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Henry Ford and Family
In the Beginning
The story of Henry Ford is not of a prodigy entrepreneur or an overnight success. Ford grew up on a farm and might easily have remained in agriculture. But something stronger pulled at Ford's imagination: mechanics, machinery, understanding how things worked and what new possibilities lay in store. As a young boy, he took apart everything he got his hands on. He quickly became known around the neighborhood for fixing people's watches.
In 1896, Ford invented the Quadricycle. It was the first "horseless carriage" that he actually built. It's a far cry from today's cars and even from what he produced a few years later, but in a way it's the starting point of Ford's career as a businessman. Until the Quadricycle, Ford's tinkering had been experimental, theoretical—like the gas engine he built on his kitchen table in the 1890's, which was just an engine with nothing to power. The Quadricycle showed enough popularity and potential that it launched the beginning of Ford's business ventures.
Ideas into Business
Ford Motor Company was founded on June 16, 1903. The first Ford, the Model A, was being sold in Detroit a few months later. When founded, Ford Motor Company was just one of 15 car manufacturers in Michigan and 88 in the US. But as it began to turn a profit within its first few months, it became clear that Henry Ford's vision for the automotive industry was going to work, and work in a big way. During the first five years of Ford Motor Company's existence, Henry Ford, as chief engineer and later as president, directed a development and production program that started in a converted wagon shop.
Henry Ford's insistence that the company's future lay in the production of affordable cars for a mass market caused increasing friction between him and the other investors. As some left, Ford acquired enough stock to increase his own holdings to 58.5 percent. Henry Ford became president in 1906, replacing John S. Gray, a Detroit banker who had served as the company's first president.
Ford Family Through the Years
The years between the world wars were a period of hectic expansion. In 1917, Ford Motor Company began producing trucks and tractors. In 1919 a conflict with stockholders over the millions to be spent building the giant Rouge manufacturing complex in Dearborn, Michigan led to the company becoming wholly owned by Henry Ford and his son, Edsel, who then succeeded his father as president. After Edsel Ford passed away in 1943, a saddened Henry Ford resumed the presidency.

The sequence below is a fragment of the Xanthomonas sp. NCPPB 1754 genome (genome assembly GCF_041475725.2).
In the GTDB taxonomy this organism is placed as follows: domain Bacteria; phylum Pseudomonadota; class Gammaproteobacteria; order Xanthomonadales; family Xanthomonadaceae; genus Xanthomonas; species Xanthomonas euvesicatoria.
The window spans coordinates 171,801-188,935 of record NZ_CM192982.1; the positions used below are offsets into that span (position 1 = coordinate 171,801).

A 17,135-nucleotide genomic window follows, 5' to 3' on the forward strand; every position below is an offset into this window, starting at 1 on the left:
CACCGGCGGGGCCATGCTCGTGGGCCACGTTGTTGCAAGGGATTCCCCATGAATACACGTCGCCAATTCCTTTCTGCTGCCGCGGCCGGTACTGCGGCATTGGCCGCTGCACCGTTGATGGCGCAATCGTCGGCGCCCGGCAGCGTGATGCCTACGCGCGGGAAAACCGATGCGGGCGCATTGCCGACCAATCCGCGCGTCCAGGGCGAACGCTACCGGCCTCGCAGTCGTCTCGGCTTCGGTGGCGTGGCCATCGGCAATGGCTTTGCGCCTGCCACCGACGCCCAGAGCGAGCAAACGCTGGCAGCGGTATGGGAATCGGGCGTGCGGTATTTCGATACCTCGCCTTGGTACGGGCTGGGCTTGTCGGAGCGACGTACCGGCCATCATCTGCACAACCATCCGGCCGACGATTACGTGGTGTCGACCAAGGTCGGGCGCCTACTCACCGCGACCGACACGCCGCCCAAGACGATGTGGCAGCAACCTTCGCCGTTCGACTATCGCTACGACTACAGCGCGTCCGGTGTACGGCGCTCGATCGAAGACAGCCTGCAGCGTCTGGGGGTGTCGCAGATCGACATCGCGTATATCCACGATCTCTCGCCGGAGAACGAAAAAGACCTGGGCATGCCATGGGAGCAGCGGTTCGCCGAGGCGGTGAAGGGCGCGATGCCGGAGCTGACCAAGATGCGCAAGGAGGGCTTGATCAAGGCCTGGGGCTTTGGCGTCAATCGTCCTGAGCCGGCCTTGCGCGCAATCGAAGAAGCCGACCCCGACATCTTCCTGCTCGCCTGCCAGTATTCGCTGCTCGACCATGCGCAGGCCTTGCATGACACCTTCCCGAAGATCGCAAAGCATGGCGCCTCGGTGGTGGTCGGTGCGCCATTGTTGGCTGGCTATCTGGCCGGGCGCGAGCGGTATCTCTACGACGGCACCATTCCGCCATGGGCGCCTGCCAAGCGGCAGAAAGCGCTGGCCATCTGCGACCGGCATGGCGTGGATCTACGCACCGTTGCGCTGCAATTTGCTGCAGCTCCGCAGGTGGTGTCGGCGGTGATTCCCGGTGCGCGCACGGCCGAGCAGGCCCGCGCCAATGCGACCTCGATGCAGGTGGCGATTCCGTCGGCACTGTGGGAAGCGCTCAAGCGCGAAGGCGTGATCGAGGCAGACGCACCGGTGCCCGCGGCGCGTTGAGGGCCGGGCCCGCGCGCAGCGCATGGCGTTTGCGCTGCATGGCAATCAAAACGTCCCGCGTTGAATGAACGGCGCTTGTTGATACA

Henry Ford resigned for the second time at the end of World War II. His eldest grandson, Henry Ford II, became president on Sept. 21, 1945. Even as Henry Ford II drove the industry's first postwar car off the assembly line, he was making plans to reorganize and decentralize the company to resume its prewar position as a major force in a fiercely competitive auto industry.
Henry Ford II provided strong leadership for Ford Motor Company from the postwar era into the 1980s. He was president from 1945 until 1960 and chief executive officer from 1945 until 1979. He was chairman of the board of directors from 1960 until 1980, and remained as chairman of the finance committee from 1980 until his death in 1987.
When William Clay Ford, Jr. (great-grandson of Henry Ford) was named CEO at the beginning of the Company's second century, he was the first family member to hold the position in more than 20 years. Like his uncle, Henry Ford II, William Clay Ford, Jr. led a company where "family" has a much broader meaning, referring to far more than just those with the last name "Ford."
Today, Ford Motor Company's CEO Alan Mulally leads the Ford family of employees, dealers, suppliers, shareholders, customers, and more—all those that help fulfill the Ford vision: to create great products that benefit customers, shareholders, and society.
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